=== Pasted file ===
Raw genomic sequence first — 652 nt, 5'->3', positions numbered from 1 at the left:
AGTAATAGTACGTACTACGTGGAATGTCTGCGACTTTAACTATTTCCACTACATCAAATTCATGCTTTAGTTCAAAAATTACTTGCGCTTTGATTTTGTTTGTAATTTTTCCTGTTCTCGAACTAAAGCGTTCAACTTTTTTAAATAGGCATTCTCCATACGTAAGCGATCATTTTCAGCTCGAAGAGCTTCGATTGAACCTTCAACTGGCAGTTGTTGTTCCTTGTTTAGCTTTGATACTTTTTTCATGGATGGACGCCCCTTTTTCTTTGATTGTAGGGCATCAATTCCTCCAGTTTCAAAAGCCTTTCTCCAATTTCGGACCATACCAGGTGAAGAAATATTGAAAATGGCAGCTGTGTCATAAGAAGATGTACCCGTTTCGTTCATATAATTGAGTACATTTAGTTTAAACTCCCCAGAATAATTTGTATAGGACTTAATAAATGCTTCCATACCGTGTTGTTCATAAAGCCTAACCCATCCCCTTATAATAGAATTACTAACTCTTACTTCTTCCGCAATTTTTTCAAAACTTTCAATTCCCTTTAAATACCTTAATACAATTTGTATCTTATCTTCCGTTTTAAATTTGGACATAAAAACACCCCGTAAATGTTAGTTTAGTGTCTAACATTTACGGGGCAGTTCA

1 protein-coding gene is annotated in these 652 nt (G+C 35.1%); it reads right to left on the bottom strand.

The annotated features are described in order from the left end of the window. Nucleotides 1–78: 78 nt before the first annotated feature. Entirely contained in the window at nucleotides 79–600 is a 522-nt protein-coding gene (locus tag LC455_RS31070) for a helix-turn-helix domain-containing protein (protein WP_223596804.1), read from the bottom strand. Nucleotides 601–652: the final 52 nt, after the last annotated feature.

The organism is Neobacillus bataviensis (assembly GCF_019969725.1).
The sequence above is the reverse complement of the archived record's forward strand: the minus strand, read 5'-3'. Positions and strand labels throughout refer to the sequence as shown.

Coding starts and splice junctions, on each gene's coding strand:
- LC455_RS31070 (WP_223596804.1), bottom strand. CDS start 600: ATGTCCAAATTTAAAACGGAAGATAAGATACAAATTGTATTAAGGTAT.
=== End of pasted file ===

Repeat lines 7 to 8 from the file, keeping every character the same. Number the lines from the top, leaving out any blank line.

Coding starts and splice junctions, on each gene's coding strand:
- LC455_RS31070 (WP_223596804.1), bottom strand. CDS start 600: ATGTCCAAATTTAAAACGGAAGATAAGATACAAATTGTATTAAGGTAT.